While driving along Oregon Route 140 in southern Oregon, we discovered a poignant and sobering memorial. The small picnic site is managed by the Fremont-Winema National Forest in the Bly Ranger District.
A monument made of native stone and displaying a bronze plaque is the pivotal attraction of the recreational area. The Mitchell Monument is dedicated to six picnickers, the only World War II casualties to occur on continental U.S. soil as the result of enemy action.
On May 5, 1945, Reverend Archie Mitchell, his pregnant wife Elsie, and five of his Sunday school students planned a picnic about five miles northeast of Bly, Oregon. They stopped at Leonard Creek on Gearhart Mountain. Archie let Elsie and the children out to explore while he parked the car.
Before he’d even left the car or turned off the engine, he heard his wife call to him to look at what they had found. He observed the group huddled around a foreign-looking object and saw one of the children reach for it. Before he could step out of the car, an explosion shattered the area, killing his wife and the five children. Archie was the only survivor.
The object they’d found was a Japanese fugo, a simply-designed wind-driven bombing balloon. The fugo balloons, developed in the final months of World War II, were hoped to create psychological terror, death and destruction in the continental United States. The balloons were launched in Japan and carried by the jet stream, an easterly blowing wind current. About 300 of the 9,000 balloon-bombs launched were found in several states—Alaska, Washington, Oregon, California, Arizona, Idaho, Montana, Utah, Wyoming, Colorado, Texas, Kansas, Nebraska, South Dakota, North Dakota, Michigan and Iowa, as well as Mexico and Canada.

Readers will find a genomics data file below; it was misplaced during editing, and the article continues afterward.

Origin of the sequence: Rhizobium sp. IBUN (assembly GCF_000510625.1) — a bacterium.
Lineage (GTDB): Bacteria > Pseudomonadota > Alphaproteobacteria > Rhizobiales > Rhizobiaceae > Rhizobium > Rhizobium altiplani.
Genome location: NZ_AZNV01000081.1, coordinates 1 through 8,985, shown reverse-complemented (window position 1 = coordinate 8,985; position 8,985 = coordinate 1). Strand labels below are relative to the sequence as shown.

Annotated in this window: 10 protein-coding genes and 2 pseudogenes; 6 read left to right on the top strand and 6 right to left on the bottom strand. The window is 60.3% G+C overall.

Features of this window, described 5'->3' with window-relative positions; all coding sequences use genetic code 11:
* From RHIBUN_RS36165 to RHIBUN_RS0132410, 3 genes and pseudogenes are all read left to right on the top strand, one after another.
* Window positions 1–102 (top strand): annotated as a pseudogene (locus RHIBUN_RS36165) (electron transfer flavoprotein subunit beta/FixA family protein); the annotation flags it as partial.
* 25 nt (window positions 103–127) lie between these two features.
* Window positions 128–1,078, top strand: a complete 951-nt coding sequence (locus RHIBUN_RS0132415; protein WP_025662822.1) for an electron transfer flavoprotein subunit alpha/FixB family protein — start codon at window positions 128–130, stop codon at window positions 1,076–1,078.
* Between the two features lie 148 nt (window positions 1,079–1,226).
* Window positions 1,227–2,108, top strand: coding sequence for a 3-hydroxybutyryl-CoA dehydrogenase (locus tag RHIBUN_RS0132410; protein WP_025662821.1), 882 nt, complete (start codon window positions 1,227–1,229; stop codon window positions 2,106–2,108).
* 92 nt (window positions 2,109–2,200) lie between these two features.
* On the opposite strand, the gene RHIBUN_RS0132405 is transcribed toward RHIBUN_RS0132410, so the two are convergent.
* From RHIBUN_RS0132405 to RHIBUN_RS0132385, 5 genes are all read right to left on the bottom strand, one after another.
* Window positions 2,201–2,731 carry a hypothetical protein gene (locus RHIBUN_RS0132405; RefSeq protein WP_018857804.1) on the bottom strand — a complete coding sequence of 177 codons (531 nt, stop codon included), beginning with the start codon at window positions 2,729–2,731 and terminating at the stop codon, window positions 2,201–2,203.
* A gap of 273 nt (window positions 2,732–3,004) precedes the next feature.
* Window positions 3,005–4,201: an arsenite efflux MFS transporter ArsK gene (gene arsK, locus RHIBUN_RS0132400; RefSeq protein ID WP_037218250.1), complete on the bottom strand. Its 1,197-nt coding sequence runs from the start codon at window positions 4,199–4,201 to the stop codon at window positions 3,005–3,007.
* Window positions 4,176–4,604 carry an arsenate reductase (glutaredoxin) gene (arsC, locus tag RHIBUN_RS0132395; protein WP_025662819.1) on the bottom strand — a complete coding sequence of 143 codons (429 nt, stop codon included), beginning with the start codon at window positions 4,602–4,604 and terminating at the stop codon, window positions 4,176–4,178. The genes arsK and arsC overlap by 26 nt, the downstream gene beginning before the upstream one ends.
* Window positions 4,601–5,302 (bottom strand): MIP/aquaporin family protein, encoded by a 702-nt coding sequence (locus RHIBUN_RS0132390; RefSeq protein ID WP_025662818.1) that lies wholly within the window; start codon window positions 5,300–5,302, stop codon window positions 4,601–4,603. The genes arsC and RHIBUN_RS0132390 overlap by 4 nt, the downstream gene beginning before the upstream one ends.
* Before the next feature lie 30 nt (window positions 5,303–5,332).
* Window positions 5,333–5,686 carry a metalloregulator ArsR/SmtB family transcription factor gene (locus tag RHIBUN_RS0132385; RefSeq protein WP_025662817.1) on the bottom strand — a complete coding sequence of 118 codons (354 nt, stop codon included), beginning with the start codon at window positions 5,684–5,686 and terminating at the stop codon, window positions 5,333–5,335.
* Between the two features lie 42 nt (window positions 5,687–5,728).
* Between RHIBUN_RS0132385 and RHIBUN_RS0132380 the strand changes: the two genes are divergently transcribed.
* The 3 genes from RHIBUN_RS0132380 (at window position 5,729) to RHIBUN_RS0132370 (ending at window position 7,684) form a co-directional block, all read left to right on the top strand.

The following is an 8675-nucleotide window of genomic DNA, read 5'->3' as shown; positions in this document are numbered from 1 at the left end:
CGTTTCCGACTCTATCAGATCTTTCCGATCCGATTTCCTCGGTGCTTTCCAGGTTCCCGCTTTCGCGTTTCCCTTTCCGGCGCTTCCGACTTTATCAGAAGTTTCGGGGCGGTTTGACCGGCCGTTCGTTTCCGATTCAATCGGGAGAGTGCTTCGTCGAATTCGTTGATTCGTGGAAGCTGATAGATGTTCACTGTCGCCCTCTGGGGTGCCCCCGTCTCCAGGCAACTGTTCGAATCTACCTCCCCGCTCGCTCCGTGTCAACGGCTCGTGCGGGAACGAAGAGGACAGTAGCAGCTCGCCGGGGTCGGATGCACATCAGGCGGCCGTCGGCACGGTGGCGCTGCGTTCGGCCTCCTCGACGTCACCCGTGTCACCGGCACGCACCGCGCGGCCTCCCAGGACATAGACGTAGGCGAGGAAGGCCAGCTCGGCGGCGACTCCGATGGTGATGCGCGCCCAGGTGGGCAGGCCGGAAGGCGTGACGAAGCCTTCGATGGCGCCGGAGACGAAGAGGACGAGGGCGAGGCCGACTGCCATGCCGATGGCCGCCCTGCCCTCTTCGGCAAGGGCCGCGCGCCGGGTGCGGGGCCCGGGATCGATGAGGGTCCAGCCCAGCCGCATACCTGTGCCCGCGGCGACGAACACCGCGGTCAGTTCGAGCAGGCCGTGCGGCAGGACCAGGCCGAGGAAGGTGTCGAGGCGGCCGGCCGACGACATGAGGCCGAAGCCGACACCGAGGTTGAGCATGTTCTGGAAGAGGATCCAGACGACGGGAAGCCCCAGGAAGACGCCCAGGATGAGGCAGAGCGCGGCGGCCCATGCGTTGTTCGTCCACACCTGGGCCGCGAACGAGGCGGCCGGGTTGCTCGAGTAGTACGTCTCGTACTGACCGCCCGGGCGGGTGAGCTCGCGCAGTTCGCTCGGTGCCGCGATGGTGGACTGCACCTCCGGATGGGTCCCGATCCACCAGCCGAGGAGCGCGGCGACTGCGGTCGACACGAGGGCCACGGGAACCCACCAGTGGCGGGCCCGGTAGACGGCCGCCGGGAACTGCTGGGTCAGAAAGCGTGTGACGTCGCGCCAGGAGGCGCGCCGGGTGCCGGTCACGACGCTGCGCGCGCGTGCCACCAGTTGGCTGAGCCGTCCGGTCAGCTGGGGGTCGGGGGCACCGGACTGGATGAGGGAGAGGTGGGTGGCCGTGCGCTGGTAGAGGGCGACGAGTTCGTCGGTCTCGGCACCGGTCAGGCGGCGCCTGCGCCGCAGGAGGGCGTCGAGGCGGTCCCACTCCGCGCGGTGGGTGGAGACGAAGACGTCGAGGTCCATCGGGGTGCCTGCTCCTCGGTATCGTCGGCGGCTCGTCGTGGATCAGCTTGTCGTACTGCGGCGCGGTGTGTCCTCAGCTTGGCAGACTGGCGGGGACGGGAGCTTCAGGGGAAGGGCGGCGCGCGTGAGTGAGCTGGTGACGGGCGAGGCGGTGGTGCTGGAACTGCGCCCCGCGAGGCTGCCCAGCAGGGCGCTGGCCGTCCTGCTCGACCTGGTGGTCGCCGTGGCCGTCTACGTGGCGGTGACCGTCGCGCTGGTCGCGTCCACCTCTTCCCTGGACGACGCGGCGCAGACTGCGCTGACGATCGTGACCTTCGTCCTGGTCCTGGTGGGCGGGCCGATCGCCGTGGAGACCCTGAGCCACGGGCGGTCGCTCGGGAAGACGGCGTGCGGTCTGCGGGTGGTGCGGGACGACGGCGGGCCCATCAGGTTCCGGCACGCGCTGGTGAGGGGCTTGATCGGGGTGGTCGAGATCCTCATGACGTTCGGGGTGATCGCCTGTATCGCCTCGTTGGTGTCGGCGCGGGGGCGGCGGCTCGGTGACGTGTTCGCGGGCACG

The United States government knew the country was under attack but ordered the media not to disclose information, hoping to minimize public awareness and also to prevent the Japanese from discovering their mission’s success. The silence proved valuable. Americans were not alarmed and Japan believed their mission had failed.
In 1945, after the Mitchell party tripped a balloon bomb, the government finally alerted the public to the danger. By then, the Japanese were no longer sending fugos.
In August, 1950, the Weyerhaeuser Timber Company, which owned the bomb site, dedicated a memorial to the six who perished
In later years, on a trip to Japan, Yuzuru John Takeshita, a former internment camp prisoner, was told how a friend and her classmates were taken out of school to work in a factory to make paper balloon bombs. When told of the tragedy, the former students, moved by regret and compassion, asked Takeshita to deliver 1,000 paper cranes to the families of the victims. Paper cranes, the Japanese symbol of healing and peace, were sent as good-will gifts. In addition, six cherry trees were also delivered to Bly with the former Japanese students’ condolences. The trees were planted at a re-dedication ceremony in 1995.
The Memorial plaque lists the victims of the fugo bomb:
Mrs. Elsie Mitchell, age 26
Jay Gifford, age 13
Edward Engen, age 13
Dick Patzke, age 14
Joan Patzke, age 13
Sherman Shoemaker, age 11